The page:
Being small and local doesn’t mean you can get away with not having the latest and greatest technology to make your banking services easy to access for your customers. From mobile banking to online check deposits, customers expect you to have all the conveniences of a big bank – and when you do, it levels the playing field and gives you an opportunity to draw dissatisfied customers away from big banks. Just because you are small does not mean you cannot compete in technology. Don’t believe it? Ask your customers. We did, and found that in almost every county in the Northeast, at least one community bank ranks in the top 3 in technology. Those community banks know that the key is not just the tools, but the servicing and training around the tools.

There is enormous opportunity to improve your ability to grow your community bank or credit union, but it starts with knowing what existing customers and prospects think of you compared to your competitors. Take action now and request our benchmark study for your region.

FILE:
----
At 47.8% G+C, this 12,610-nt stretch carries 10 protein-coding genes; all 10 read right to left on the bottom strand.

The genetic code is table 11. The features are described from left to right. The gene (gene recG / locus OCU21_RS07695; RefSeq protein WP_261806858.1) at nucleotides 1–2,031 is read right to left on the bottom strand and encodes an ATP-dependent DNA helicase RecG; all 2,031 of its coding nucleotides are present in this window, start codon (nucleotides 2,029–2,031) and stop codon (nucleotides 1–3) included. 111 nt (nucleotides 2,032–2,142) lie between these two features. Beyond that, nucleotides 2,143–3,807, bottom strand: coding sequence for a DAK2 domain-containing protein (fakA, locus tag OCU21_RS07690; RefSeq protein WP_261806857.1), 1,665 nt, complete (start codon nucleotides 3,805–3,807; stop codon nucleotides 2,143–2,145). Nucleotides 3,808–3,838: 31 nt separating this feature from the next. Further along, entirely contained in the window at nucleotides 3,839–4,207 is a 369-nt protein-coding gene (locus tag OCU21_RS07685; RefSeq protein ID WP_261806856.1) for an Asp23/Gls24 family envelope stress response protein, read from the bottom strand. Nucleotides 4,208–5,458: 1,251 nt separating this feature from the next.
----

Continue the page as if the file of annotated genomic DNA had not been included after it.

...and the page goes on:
Finding Success as a Community Bank, Part 2: Marketing

Last month, we discussed the challenges that community banks and credit unions face – and even some of the opportunities they have – when competing against megabanks. One way to level the playing field is through marketing efforts. Community banks and credit unions can build a successful marketing strategy by understanding who to attract, how to reach them, and when to communicate.

Target Your Market

Understand and be able to articulate what you have to offer, then identify the types of people who are most likely to benefit from your customized programs. Market almost exclusively to your target demographic and advertise your specializations, while still recognizing that you will receive inquiries from people outside of this spectrum. Simply put, focus your marketing on the types of people who are most likely to bank with you.  In New York State, for instance, 46% of customers would prefer to bank with a “smaller bank or credit union.” (35% have no preference and only 19% actually prefer a bigger bank).

Craft Compelling Messages